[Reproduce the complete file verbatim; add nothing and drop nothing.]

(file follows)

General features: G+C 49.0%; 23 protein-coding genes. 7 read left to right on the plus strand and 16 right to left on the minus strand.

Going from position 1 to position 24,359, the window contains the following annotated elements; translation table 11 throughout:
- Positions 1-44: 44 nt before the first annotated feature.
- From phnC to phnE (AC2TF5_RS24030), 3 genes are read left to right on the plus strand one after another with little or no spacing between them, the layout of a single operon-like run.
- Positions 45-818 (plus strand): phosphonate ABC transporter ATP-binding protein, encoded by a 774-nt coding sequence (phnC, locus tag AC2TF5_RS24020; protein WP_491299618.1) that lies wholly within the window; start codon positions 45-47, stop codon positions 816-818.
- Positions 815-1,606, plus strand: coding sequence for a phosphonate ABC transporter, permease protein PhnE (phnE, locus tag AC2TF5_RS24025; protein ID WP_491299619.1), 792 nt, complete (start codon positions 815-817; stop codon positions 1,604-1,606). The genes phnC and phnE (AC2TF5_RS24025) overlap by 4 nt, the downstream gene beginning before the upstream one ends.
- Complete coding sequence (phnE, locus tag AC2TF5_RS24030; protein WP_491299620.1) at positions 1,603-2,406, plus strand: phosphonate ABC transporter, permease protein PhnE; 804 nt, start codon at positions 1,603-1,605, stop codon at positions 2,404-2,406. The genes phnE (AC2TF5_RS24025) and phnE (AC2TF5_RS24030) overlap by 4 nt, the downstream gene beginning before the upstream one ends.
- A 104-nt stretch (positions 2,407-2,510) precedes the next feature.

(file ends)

General features: G+C 49.0%; 23 protein-coding genes. 7 read left to right on the plus strand and 16 right to left on the minus strand.

Going from position 1 to position 24,359, the window contains the following annotated elements; translation table 11 throughout:
- Positions 1-44: 44 nt before the first annotated feature.
- From phnC to phnE (AC2TF5_RS24030), 3 genes are read left to right on the plus strand one after another with little or no spacing between them, the layout of a single operon-like run.
- Positions 45-818 (plus strand): phosphonate ABC transporter ATP-binding protein, encoded by a 774-nt coding sequence (phnC, locus tag AC2TF5_RS24020; protein WP_491299618.1) that lies wholly within the window; start codon positions 45-47, stop codon positions 816-818.
- Positions 815-1,606, plus strand: coding sequence for a phosphonate ABC transporter, permease protein PhnE (phnE, locus tag AC2TF5_RS24025; protein ID WP_491299619.1), 792 nt, complete (start codon positions 815-817; stop codon positions 1,604-1,606). The genes phnC and phnE (AC2TF5_RS24025) overlap by 4 nt, the downstream gene beginning before the upstream one ends.
- Complete coding sequence (phnE, locus tag AC2TF5_RS24030; protein WP_491299620.1) at positions 1,603-2,406, plus strand: phosphonate ABC transporter, permease protein PhnE; 804 nt, start codon at positions 1,603-1,605, stop codon at positions 2,404-2,406. The genes phnE (AC2TF5_RS24025) and phnE (AC2TF5_RS24030) overlap by 4 nt, the downstream gene beginning before the upstream one ends.
- A 104-nt stretch (positions 2,407-2,510) precedes the next feature.